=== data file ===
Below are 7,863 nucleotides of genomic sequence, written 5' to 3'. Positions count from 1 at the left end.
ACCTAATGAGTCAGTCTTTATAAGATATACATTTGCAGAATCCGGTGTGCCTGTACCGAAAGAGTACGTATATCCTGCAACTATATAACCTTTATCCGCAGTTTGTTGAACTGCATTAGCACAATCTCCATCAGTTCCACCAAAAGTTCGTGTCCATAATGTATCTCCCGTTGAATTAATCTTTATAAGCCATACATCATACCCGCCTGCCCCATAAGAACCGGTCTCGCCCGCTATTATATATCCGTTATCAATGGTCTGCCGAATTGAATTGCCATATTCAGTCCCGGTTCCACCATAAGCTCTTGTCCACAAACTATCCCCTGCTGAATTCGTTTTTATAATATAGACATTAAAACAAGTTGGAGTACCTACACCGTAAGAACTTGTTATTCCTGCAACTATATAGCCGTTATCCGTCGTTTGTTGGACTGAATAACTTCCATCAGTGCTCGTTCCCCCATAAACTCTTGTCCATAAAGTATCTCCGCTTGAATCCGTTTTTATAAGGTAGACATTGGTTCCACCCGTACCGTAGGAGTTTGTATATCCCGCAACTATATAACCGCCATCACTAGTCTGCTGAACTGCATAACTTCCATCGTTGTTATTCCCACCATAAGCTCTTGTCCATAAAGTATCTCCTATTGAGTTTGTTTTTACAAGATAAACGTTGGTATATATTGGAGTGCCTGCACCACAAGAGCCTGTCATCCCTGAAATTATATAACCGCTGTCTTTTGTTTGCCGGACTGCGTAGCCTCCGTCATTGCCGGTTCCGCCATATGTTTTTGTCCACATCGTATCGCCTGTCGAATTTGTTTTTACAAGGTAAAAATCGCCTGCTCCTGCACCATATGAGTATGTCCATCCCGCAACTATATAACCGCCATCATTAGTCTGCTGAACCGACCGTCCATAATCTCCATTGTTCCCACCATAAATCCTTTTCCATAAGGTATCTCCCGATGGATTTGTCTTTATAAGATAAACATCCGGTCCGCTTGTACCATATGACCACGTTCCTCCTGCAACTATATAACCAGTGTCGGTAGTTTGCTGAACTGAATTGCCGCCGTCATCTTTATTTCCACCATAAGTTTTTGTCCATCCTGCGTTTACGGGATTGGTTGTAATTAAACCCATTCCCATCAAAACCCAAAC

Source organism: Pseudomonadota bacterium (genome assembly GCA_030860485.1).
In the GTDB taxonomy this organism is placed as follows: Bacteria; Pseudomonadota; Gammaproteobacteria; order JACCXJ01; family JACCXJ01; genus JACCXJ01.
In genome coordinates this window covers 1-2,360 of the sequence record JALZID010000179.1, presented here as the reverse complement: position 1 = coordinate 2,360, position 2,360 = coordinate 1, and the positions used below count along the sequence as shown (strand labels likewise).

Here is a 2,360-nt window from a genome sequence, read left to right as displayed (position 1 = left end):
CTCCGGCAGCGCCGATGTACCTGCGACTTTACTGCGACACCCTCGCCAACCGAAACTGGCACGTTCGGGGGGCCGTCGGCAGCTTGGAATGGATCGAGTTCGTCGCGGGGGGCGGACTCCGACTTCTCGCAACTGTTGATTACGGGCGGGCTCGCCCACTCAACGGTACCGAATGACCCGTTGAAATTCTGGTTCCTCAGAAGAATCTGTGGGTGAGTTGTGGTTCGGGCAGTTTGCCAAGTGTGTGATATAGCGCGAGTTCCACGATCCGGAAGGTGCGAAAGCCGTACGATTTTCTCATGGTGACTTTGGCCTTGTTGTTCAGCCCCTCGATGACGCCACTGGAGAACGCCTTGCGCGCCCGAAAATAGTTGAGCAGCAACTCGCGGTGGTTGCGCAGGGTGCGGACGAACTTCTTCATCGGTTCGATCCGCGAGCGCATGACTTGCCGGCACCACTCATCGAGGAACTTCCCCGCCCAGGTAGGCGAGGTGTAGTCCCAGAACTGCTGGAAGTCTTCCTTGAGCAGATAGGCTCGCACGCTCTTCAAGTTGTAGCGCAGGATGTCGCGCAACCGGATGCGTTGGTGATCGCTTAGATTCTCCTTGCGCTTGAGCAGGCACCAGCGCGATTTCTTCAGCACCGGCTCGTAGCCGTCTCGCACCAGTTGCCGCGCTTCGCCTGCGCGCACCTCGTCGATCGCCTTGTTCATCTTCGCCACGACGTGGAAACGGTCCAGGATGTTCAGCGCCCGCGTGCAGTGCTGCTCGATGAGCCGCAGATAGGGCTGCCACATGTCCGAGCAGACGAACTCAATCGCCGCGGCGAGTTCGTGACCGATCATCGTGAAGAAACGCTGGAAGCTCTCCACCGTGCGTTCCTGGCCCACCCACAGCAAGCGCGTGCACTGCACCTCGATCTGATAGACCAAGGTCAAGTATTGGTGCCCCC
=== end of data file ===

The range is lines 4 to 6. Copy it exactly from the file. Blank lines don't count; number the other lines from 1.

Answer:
In the GTDB taxonomy this organism is placed as follows: Bacteria; Pseudomonadota; Gammaproteobacteria; order JACCXJ01; family JACCXJ01; genus JACCXJ01.
In genome coordinates this window covers 1-2,360 of the sequence record JALZID010000179.1, presented here as the reverse complement: position 1 = coordinate 2,360, position 2,360 = coordinate 1, and the positions used below count along the sequence as shown (strand labels likewise).

Here is a 2,360-nt window from a genome sequence, read left to right as displayed (position 1 = left end):